Does your motherboard firmware support that?
It will be called something like Legacy Mode.
If it does, it may just boot. If not, you need to go down the 64-bit UEFI path.

dpaddy wrote:
I suppose a summary would be that I feel ignorant and unconfident at this point and would appreciate guidance from someone who really knows what is going on

Welcome to the club. That feeling never goes away. I've been playing with computers for well over 50 years. It gets replaced by the confidence to try things and back out those that don't work.
_________________
Regards,

NeddySeagoon

Computer users fall into two groups:-
those that do backups
those that have never had a hard drive fail.
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dpaddy
Tux's lil' helper
Tux's lil' helper


Joined: 25 Jun 2008
Posts: 129

PostPosted: Fri Sep 04, 2020 7:45 pm    Post subject: Reply with quote

O.K. so I've tried to go UEFI but I can't boot... after showing the uuid of the correct disk i see "not a valid root device".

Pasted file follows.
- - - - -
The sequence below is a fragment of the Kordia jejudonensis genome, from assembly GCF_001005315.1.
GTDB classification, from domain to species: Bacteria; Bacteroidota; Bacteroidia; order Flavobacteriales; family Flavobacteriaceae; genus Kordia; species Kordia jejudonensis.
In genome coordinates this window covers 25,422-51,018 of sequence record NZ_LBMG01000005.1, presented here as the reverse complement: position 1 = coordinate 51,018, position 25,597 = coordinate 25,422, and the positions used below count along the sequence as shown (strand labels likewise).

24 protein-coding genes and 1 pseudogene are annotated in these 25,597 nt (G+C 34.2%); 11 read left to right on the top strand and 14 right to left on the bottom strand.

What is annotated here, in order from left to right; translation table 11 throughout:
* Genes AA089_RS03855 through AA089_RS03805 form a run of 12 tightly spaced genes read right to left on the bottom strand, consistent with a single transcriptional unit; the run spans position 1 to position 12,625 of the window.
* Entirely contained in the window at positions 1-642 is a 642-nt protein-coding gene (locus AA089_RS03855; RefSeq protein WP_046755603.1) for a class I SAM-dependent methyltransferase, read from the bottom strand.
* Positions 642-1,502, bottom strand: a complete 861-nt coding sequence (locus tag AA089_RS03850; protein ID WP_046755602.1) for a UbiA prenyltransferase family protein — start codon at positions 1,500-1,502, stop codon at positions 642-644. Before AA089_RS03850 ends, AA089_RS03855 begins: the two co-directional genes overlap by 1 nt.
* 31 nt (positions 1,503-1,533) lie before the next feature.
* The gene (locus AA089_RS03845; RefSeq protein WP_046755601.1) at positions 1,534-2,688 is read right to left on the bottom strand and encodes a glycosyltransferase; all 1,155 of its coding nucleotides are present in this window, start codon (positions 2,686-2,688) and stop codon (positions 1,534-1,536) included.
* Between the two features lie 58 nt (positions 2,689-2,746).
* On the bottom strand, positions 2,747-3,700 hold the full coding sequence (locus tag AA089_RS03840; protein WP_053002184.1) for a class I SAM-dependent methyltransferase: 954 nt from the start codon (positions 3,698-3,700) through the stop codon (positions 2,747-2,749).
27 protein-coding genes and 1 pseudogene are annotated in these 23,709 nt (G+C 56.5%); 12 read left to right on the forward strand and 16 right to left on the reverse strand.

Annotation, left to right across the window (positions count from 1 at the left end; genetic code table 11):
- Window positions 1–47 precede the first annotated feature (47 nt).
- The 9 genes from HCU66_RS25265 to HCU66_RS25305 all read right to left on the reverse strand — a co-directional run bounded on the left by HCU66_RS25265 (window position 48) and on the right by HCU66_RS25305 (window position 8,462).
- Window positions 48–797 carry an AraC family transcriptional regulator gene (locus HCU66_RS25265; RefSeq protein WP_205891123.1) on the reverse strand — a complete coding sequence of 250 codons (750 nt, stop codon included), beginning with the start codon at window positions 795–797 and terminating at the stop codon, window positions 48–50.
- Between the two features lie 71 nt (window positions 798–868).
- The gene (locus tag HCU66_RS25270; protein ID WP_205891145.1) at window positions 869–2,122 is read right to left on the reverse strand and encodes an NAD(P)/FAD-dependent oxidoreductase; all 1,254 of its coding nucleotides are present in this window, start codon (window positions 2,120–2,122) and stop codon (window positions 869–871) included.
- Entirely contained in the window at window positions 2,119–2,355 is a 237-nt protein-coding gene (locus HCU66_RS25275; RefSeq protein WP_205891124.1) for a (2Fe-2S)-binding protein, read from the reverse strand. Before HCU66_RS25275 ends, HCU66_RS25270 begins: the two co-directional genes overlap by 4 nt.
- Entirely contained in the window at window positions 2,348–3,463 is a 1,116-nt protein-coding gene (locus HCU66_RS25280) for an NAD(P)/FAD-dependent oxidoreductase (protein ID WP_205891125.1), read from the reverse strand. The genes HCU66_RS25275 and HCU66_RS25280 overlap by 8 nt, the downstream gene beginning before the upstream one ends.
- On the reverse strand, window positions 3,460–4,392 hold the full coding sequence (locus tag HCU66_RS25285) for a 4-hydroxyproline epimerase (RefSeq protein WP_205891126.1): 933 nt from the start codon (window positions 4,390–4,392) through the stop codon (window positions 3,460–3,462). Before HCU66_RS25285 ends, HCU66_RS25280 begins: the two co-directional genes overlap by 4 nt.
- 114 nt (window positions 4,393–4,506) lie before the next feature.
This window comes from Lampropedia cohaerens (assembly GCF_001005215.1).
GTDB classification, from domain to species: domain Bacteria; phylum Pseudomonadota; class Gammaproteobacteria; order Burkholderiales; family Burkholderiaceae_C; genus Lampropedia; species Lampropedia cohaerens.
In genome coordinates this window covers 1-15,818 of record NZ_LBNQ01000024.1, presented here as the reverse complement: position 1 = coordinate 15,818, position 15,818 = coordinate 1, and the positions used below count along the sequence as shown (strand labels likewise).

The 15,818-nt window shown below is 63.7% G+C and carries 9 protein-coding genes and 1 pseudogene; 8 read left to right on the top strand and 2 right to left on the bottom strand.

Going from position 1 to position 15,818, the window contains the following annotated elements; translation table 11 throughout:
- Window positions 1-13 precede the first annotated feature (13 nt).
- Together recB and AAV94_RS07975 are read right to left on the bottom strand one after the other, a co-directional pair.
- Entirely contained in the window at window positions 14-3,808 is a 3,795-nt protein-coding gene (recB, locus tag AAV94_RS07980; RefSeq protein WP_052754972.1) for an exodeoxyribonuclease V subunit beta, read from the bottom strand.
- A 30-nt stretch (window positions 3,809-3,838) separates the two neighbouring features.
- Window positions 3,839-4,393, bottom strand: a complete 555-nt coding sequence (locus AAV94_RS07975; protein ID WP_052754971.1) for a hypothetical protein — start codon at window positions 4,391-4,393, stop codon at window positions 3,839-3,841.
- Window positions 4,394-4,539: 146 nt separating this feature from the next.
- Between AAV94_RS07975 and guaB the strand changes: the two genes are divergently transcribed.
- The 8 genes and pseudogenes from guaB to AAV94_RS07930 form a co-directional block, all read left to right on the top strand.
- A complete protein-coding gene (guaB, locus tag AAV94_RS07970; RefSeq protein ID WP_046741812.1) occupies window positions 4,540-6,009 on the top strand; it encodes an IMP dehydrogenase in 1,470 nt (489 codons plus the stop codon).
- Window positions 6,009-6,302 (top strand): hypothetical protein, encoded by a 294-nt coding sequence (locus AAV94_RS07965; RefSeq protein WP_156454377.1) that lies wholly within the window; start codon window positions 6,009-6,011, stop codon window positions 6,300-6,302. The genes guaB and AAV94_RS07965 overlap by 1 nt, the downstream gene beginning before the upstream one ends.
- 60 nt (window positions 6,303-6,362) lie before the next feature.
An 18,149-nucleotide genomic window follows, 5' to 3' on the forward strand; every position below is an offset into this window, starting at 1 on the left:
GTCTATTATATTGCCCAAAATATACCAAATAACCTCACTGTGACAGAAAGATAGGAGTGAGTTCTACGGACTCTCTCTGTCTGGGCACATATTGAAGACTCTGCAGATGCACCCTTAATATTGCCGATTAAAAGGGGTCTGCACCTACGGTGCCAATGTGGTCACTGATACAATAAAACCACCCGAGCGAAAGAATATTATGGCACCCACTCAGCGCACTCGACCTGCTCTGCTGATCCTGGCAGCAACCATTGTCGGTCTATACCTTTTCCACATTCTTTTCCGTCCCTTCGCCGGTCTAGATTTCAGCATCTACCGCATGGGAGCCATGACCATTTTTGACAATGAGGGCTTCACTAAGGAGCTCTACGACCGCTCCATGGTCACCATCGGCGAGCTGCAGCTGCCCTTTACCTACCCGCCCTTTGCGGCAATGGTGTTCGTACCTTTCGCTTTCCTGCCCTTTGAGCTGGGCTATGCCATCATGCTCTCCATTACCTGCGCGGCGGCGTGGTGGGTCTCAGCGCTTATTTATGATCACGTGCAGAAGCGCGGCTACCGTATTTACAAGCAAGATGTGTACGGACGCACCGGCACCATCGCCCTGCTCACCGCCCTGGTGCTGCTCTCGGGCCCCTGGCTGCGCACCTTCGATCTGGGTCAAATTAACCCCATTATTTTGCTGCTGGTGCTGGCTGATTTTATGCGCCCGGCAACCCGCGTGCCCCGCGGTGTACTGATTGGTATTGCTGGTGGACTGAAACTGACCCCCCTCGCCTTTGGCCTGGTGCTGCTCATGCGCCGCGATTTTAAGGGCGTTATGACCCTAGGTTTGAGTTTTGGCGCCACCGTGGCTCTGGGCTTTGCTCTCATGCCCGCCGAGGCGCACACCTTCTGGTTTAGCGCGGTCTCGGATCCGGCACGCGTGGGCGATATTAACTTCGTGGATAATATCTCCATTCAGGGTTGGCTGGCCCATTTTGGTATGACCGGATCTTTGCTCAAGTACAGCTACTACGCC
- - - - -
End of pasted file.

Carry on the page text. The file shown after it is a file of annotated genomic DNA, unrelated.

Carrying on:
Assuming that I've botched the kernel I will crawl through make menuconfig and rebuild.
I've never made UEFI boot before so am less than confident (not quite true, the rescue usb -- which I did not build -- boots UEFI).
I'll mark this "SOLVED" and open a new thread with details asking for advice when I inevitably fail.
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dpaddy
Tux's lil' helper
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Joined: 25 Jun 2008
Posts: 129

PostPosted: Fri Sep 04, 2020 9:32 pm    Post subject: woot Reply with quote

The kernel was my problem; useful in that regard (when booted from rescue USB) was
Code:
# lspci -v | sed -n -e '/Kernel driver in use:/p'

All good now :D